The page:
Weed population dynamics, herbicide efficacies, and crop performance in a sprinkler-irrigated maize-rice cropping system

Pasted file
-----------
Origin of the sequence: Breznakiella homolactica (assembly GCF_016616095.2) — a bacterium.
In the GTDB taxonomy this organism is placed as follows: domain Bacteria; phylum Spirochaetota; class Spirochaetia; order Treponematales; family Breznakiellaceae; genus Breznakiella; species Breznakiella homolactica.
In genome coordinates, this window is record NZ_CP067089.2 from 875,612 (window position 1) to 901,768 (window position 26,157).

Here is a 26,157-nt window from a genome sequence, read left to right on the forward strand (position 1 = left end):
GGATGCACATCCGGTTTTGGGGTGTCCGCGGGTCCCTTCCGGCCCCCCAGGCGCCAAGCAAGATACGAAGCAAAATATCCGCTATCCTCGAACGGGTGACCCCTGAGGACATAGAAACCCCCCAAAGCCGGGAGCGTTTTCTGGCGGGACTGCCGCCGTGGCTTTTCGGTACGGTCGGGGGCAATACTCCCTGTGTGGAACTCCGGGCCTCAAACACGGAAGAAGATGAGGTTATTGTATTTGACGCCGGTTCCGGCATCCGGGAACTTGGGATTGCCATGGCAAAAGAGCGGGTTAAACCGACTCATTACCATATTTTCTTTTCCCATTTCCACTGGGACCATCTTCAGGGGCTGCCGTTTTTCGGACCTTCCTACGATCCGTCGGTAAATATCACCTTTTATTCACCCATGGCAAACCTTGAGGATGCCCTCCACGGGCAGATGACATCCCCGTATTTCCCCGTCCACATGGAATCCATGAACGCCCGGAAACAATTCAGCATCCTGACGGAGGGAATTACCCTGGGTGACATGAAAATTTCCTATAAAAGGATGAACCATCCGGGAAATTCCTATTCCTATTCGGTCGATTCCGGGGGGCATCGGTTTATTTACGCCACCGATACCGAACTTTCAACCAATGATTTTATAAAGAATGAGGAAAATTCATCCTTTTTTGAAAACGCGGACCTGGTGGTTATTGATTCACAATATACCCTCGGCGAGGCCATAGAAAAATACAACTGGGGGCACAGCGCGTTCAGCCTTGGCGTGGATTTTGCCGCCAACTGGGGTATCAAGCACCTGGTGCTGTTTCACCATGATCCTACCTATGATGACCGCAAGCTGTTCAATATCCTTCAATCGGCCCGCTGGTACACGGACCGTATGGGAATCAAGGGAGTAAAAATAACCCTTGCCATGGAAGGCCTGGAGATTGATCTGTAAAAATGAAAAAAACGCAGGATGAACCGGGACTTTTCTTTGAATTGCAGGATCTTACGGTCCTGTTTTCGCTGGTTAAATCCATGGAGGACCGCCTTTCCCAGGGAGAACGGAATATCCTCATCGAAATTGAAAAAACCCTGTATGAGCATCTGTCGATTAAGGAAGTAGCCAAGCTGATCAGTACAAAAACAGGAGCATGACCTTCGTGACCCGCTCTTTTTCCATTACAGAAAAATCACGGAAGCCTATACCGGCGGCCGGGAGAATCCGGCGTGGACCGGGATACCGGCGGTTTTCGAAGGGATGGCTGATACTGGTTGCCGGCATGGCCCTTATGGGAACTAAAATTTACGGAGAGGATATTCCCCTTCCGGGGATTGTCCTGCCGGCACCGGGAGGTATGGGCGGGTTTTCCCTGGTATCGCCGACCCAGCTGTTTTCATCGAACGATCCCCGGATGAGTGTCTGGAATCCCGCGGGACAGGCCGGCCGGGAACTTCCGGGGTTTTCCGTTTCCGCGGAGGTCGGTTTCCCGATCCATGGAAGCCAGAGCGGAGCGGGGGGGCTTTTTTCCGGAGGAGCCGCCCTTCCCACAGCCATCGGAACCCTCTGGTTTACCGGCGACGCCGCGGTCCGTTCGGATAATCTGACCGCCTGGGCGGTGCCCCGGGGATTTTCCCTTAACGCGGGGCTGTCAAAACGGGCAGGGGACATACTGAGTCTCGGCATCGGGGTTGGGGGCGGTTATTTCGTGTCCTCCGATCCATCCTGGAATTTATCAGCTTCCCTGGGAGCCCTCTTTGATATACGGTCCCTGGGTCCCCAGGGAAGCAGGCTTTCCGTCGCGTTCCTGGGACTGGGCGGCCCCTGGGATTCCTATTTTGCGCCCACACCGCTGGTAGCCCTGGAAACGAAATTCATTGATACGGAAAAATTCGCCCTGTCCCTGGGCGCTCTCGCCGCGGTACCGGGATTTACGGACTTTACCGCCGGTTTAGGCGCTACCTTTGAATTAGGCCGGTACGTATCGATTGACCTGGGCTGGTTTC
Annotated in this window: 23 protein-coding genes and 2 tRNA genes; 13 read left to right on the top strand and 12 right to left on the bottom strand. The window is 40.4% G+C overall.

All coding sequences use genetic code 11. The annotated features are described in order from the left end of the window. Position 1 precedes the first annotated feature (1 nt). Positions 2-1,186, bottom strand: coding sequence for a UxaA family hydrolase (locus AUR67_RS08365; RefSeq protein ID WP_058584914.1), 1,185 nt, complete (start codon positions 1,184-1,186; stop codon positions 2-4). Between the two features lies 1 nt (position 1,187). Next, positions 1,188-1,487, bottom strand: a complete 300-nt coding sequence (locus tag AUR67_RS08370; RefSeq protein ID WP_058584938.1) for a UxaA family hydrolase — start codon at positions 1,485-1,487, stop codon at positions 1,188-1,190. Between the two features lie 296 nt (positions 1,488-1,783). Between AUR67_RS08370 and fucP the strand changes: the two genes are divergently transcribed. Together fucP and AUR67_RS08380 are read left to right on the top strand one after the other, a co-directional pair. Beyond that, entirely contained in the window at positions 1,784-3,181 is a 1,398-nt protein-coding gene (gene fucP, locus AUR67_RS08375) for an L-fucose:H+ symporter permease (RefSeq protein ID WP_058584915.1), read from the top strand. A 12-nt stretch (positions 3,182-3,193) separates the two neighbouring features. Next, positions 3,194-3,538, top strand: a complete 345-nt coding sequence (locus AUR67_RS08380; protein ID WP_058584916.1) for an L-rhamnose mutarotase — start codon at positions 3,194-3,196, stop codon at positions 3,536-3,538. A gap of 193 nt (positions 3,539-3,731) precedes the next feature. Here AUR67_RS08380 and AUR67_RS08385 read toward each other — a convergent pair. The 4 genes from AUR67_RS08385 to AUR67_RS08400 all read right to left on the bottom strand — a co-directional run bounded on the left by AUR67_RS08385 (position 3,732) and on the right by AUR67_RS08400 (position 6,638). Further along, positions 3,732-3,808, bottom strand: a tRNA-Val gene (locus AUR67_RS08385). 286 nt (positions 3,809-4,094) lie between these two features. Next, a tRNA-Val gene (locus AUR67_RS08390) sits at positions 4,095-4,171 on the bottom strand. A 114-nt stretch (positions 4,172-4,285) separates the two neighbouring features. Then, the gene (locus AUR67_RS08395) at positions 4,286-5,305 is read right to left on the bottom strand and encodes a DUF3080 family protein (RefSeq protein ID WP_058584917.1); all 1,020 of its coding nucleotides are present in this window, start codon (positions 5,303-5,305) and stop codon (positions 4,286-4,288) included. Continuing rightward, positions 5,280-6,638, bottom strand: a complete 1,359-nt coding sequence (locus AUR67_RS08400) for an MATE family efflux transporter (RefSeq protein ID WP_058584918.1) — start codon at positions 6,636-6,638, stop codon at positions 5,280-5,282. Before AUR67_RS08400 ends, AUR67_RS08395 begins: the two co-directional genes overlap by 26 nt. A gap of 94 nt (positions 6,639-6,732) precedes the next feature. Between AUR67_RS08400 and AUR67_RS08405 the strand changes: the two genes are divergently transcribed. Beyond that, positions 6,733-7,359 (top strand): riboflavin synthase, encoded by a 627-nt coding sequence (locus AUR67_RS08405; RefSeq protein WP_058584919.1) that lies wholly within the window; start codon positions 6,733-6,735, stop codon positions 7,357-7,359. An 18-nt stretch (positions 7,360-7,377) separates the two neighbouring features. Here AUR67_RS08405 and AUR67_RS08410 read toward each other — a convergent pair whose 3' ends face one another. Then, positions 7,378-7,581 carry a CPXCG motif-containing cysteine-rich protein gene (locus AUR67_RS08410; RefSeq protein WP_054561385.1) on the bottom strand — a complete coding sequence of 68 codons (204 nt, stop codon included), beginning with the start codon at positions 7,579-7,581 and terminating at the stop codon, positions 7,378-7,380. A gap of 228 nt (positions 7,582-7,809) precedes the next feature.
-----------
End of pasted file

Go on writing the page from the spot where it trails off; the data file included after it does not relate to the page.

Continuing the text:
In the future, maintaining food security will require an increase in rice productivity with less land, labor, and water. Agronomic approaches to reducing the water and labor demands of rice-based cropping systems include crop diversification to include crops with higher water productivity, direct-seeded rice, and irrigation scheduling based on soil water potential or alternate wetting and drying cycles. However, weeds are a major constraint to increasing rice productivity in these systems. A two-year study was conducted to identify the changes in weed population and to evaluate the efficacy of herbicides and their effect on crop performance in a sprinkler-irrigated maize-rice cropping system. The dominance of weed species shifted from a grass weed Echinochloa colona to broadleaved weeds, such as Hedyotis corymbosa, Lindernia spp., and Murdannia nudiflora. At 41 days after sowing (DAS) and at tasseling stage, glyphosate application provided a 90-100% decrease in total weed biomass of maize. The combined effects of all the herbicides applied in rice provided almost 100% control in total weed biomass at 40 DAS. However, the herbicide schedule in the cropping system was ineffective in controlling M. nudiflora. The weed control treatments had no significant effect on the yield of maize [8.7 and 11.5 (herbicide-treated) and 8.4 and 12.0 (partially weedy) Mg/ha in 2012 and 2013, respectively], but rice grain yield was influenced significantly. Rice grain yield in herbicide-treated plots in 2012 and 2013 were more than 1.5 and 8.5 times greater than yield achieved in the weedy plots, respectively. A significant negative relationship was found between rice grain yield and weed biomass in both years. Future research in maize-rice cropping systems should focus on the integration of appropriate agronomic practices with herbicide rotation to ensure that weed management strategies are sustainable and effective, and to avoid the risk of herbicide resistance developing in weed populations.